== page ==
Gene Therapy: Blue Smoke & Mirrors?
by Jake (Juneau, AK)
Dear Ed: The big hope for a psoriasis cure right now appears to be gene therapy. I am baffled by it all and wonder if you or anyone else who visits Flake HQ can enlighten me. As I understand it, there seems to be some evidence that a particular gene or genes ALLOWS us to get psoriasis, but how it is initially triggered and just what it may look like once it's triggered may or may not be related to the gene. Am I correct so far? Most of what I know about genes I learned from that little animated sequence near the beginning of JURASSIC PARK, the movie, so consider me basically uninformed. But isn't it true that every cell in our bodies contains our complete genetic makeup? How do you replace bad genes that are everywhere in your body?... I sometimes get the feeling that so-called gene therapy resides somewhere between science fact and science fiction. -Jake
Dear Jake: Usually I find books and articles written by physicians to be about as indigestible as the medicines they prescribe; however, I've found two quasi-illuminating sites on the Web about so-called "gene therapy":
Read them in the order I've presented them here. The first is an article by Peter Rigby from something called the "Mill Hill Essays 1995 | National Institute for Medical Research," which I deduce from the URL is in the United Kingdom somewhere. Rigby tries hard and mostly succeeds in writing for the lay reader. The second is really an interview with James Wilson from the University of Pennsylvania. It's evident both the interviewer and Mr. Wilson know a lot more about gene therapy than you or me, and the interview appears to be directed at some body of readers more knowledgable than us, too.
My belief after reading these two articles ("conclusion" would imply a precision of understanding I'm sure I don't possess) is as follows:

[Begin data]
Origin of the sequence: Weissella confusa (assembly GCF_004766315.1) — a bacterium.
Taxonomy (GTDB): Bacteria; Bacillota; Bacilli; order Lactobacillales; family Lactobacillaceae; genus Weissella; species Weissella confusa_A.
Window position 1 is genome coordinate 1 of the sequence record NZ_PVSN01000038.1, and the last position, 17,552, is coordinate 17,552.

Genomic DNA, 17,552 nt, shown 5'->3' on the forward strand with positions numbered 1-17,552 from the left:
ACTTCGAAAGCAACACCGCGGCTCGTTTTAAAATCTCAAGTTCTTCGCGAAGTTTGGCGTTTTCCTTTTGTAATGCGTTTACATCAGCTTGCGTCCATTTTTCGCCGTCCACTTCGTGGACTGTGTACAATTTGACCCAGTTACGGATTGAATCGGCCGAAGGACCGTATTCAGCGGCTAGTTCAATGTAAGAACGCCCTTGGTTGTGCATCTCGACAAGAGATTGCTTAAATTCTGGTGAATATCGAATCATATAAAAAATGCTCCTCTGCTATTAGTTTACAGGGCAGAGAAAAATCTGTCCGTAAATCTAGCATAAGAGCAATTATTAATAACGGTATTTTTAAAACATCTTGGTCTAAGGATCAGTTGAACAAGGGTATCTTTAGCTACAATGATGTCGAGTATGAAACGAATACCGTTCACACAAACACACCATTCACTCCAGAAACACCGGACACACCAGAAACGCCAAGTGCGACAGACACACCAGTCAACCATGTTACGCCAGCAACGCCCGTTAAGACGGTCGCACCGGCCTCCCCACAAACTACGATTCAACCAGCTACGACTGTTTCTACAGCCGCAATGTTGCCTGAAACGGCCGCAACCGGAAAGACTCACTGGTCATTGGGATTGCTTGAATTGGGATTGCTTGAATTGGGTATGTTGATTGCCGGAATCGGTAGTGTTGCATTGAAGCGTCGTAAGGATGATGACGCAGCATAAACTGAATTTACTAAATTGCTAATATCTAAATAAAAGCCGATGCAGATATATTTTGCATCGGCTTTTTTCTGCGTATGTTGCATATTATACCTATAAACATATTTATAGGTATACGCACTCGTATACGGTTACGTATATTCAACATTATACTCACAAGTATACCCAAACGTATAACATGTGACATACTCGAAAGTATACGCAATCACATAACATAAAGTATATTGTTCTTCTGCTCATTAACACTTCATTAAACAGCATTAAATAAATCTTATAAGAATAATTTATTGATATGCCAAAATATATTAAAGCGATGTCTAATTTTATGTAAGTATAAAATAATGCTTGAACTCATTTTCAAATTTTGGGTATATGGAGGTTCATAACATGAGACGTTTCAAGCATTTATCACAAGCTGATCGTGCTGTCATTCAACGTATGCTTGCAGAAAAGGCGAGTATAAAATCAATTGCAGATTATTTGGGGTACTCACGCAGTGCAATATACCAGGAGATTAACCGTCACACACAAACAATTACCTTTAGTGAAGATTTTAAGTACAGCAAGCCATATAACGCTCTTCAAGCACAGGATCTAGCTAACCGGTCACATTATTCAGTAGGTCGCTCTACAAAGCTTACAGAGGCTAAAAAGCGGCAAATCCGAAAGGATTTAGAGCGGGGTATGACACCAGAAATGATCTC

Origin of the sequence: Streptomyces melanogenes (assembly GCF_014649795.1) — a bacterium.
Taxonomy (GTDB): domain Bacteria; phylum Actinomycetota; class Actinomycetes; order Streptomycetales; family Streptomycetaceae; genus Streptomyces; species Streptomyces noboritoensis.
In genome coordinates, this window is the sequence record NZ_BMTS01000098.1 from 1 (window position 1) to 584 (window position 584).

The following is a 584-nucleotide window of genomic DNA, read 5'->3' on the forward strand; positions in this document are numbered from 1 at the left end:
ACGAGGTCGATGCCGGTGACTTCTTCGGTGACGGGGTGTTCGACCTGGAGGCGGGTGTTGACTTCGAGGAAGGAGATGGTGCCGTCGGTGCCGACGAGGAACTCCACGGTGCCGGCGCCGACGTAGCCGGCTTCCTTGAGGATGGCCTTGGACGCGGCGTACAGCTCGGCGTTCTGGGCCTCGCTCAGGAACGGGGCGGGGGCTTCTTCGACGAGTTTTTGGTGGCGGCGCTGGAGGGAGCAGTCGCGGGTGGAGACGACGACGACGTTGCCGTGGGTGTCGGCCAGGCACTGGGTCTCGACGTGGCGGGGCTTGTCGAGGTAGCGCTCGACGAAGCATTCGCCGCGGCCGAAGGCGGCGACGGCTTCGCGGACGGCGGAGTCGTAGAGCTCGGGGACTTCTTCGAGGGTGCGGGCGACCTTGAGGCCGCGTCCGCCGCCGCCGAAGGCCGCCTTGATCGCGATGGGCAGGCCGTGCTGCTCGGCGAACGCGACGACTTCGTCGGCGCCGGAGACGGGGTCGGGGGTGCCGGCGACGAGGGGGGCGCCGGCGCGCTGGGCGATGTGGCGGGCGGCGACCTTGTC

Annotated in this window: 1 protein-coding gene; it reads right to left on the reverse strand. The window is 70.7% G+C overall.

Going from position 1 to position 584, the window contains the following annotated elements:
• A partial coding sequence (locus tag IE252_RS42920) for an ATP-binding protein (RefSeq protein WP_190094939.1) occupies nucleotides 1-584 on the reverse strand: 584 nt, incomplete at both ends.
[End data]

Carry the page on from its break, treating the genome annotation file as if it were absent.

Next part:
(1) IF -- and this is a BIG if -- a gene or genes can be definitely ID'd as the cause of psoriasis, and IF it can be determined that something is wrong with this gene or genes, then...
(2) Scientists will probably be able to identify, isolate, and reproduce the "normal" variant of the same gene from people who do NOT have psoriasis.
(3) But then they have to determine WHERE in the body the replacement gene must go. Not all genes are relevant to all tissues and organs even though all genes are present in all cells except sperm and egg cells (a.k.a. "germ cells," which each carry half a complete set). I'm not sure we know, yet, in just what organ our psoriasis-gene goes to work -- though the entire immune system is suspect and involves many organs and tissue-types.
(4) And finally they will have to figure out a way to deliver the new gene to the right place. So-called "vectors," which have been derived from viruses, are the current delivery vehicle, and as of 1995 (Rigby's article) researchers were having problems getting corrected genes into human subjects.
We also need to bear in mind that the big boys in gene therapy research don't appear to be focusing on diseases like psoriasis. Rigby writes very openly about the prospective high costs of gene therapy -- even when they get it to work predictably. As usual with psoriasis research, treatments are apt to be happy accidents deriving from work on other ailments. As a target market the population of psoriatics isn't too attractive, at least not in comparison to cancer, AIDS, muscular dystrophy, cystic fibrosis and many others.
As my research yielded nothing more current than 1995, gene therapy in general by mid-1997 is probably less "science fiction" than my references may suggest. Nonetheless, any gene therapy route to a psoriasis cure is probably not imminent.
Anyone else reading this who has something to add, correct or update is invited to email me. (Pssst! NPF staffers! Any late breaking news from Dallas?) -Ed